The first and main symptom of LHON is usually a sudden, painless blurring and clouding of your central vision. This typically happens in just one eye at first. This is known as the acute phase of LHON.
During the acute phase of LHON, a similar type of vision loss tends to develop in the second eye. In some cases, the vision loss can happen in both eyes at the same time. However, it usually happens in the following weeks and months. Almost all people with LHON experience central vision loss in the second eye within 1 year.
There have been cases where vision loss has improved over time, however, it is much more common for the loss to be permanent.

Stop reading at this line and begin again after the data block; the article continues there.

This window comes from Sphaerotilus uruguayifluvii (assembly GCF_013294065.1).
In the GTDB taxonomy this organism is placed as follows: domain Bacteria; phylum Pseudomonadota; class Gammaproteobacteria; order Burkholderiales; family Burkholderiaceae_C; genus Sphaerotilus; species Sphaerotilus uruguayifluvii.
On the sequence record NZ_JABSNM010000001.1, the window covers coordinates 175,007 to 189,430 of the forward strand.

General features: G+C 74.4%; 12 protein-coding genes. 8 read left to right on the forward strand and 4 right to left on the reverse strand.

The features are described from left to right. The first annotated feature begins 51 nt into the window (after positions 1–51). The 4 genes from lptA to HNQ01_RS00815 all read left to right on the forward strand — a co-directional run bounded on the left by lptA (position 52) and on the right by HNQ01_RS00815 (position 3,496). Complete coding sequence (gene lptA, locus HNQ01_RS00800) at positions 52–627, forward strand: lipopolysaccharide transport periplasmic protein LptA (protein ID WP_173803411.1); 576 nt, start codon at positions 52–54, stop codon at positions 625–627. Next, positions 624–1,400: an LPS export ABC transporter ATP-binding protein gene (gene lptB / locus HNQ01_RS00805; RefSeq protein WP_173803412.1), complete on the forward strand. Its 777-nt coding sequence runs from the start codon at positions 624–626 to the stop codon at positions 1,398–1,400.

What is central vision loss?
The type of vision loss in LHON is usually central vision loss.
This means the middle part of what you can see out of the eye becomes lost or
blurred. But the area around the edge of what you can see (known as peripheral
vision) is still there.
Central vision is needed for detailed tasks such as reading, driving, and recognising faces. However, as long as the peripheral vision is not lost, people can often still walk around independently.
Other visual symptoms
LHON can also affect your colour vision, making it harder to tell different colours apart. The sharpness (known as visual acuity) of the remaining vision can also get worse over time.
It is important to note that the extent of the vision loss and other symptoms can be very different between different people.